By Claude Arpi
Ogyen Trinley Dorje, the 17th Karmapa, has been denied permission to leave on a two-week religious tour to the US later this month.
"The Karmapa was scheduled to attend prayer sessions being organised by Karma Triyana Dharamchakra centre in Woodstock in New York, but Indian authorities refused to grant him permission to visit there," said the Karmapa's secretary Gompo Tsering. "We fail to understand that why restrictions were imposed on his movement as the tour was purely a religious one."
Earlier this year, the young Karmapa was denied permission to attend a series of religious teachings in nine European countries.
What could be the reason for the Government's refusal? Particularly given that the head of the Karma Kagyu tradition of Tibetan Buddhism, who lives in the Gyuto Tantric Monastery, near Dharamsala, had earlier been granted permission by the Government of India to visit the United States in May 2008?
Everyone remembers how the 15-year old Karmapa, in a Bollywood-type escape reached Dharamsala in January 2001 after crossing the highest Himalayan passes in the midst of winter, and the initial reluctance of the Indian government to grant him refugee status.
At that time, some believed that he had been 'planted' by the Chinese to create confusion with the Sikkim issue (Beijing recognized the Indian State as a part of India only two years later).
Further a dispute had erupted with 'another Karmapa' claiming the throne of Rumtek monastery in Sikkim.
The previous Karmapa, the 16th of the lineage, was one of the greatest Lamas of his generation. A powerful Yogi, he impressed all those who approached him, whether Tibetan, Indian or Western, with his profound wisdom and his aura of strength and peace.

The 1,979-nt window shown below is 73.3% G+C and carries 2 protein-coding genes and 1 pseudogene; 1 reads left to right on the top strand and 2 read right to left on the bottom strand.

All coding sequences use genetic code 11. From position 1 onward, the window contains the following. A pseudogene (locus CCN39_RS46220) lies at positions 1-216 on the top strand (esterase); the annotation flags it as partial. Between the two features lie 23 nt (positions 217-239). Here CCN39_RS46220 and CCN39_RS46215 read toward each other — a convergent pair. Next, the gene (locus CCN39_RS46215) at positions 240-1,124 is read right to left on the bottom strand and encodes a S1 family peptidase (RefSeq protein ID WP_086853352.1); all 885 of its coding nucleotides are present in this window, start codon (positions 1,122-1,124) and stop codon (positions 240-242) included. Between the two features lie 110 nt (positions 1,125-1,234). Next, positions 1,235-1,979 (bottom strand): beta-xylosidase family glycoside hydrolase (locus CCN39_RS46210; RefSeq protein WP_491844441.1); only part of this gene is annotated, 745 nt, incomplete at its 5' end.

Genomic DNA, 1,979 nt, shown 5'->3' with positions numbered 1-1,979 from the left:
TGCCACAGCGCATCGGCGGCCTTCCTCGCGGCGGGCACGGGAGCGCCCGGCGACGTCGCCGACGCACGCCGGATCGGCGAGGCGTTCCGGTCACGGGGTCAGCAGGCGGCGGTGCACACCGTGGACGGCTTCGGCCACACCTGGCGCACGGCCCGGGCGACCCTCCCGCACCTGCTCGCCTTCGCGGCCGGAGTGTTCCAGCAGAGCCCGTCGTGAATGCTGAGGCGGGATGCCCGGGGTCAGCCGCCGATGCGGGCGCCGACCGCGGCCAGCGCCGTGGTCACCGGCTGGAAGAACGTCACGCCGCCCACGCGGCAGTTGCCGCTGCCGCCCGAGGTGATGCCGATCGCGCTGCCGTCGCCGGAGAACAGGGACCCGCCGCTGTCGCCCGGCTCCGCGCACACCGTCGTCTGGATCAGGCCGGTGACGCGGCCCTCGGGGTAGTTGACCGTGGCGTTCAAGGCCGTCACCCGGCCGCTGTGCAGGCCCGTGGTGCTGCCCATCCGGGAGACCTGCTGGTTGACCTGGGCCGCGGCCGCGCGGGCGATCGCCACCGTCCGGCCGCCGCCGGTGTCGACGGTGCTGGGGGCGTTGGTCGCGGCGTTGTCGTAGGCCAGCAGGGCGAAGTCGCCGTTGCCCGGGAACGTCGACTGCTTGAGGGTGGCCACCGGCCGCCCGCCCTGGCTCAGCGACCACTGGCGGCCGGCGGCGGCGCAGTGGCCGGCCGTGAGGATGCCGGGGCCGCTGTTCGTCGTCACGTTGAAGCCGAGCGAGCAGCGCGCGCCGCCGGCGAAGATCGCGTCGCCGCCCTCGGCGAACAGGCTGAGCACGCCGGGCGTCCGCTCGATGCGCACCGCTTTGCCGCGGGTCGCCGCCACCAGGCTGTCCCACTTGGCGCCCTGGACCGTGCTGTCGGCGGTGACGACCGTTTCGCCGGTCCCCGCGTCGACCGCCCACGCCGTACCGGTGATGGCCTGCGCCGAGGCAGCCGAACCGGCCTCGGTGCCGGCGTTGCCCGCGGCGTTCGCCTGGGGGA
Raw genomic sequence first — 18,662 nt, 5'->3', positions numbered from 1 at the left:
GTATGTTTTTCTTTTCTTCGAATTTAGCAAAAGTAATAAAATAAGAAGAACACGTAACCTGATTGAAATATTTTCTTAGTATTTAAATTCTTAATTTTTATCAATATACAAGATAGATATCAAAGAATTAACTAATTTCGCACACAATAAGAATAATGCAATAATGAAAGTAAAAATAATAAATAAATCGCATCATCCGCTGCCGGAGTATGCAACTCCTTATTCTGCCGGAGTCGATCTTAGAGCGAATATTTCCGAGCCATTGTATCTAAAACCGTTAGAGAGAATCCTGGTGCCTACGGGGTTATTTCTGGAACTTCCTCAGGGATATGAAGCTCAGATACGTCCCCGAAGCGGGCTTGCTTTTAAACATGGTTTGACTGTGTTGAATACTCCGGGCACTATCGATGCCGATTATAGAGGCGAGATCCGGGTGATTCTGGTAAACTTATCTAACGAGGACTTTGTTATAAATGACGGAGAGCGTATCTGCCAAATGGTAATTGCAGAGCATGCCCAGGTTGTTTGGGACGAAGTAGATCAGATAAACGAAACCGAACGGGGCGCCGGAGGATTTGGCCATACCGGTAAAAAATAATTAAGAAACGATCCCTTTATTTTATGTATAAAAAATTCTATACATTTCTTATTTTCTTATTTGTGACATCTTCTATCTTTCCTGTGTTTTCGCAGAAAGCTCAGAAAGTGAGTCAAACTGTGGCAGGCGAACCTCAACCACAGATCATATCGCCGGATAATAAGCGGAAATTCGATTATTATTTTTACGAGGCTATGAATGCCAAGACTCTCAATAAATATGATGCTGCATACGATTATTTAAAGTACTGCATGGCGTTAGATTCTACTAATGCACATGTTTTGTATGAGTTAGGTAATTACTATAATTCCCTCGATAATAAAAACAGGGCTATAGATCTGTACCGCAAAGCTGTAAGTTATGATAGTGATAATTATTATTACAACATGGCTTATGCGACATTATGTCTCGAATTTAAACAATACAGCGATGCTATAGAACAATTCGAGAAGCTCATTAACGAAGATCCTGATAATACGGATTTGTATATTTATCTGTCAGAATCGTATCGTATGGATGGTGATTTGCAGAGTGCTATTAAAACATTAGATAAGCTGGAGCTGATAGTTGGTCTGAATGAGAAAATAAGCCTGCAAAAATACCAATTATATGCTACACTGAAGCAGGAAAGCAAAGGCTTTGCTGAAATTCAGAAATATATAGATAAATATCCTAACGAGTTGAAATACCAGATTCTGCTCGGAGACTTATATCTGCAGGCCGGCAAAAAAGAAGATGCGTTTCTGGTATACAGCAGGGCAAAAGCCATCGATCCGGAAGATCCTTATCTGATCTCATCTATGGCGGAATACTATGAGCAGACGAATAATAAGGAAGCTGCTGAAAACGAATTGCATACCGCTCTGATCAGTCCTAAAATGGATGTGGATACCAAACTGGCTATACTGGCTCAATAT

When he passed away in 1981, he left his monastery of Rumtek in Sikkim as well as hundreds of Dharma Centres in India and abroad in the hands of four regents who were supposed to provide spiritual guidance to his followers during his absence.
When Situ Rinpoche, one of the regents, discovered a letter of prediction said to have been written by the old Karmapa prophesying his rebirth in eastern Tibet and giving the time of birth and the name of his parents, a dispute erupted between Situ and another regent, Shamar Rinpoche who did not approve of Ogyen Trinley Dorjee's selection.
The bitterness between the Rumtek regents took an ugly turn in 1992-93, when serious law and order problems occurred on a few occasions and a petition was filed in the Sikkim High Court praying for an injunction to stop the recognition of the 17th Karmapa. More infighting was reported in 1994 when Shamar enthroned his own Karmapa, Thaye Dorjee who is presently living in Europe.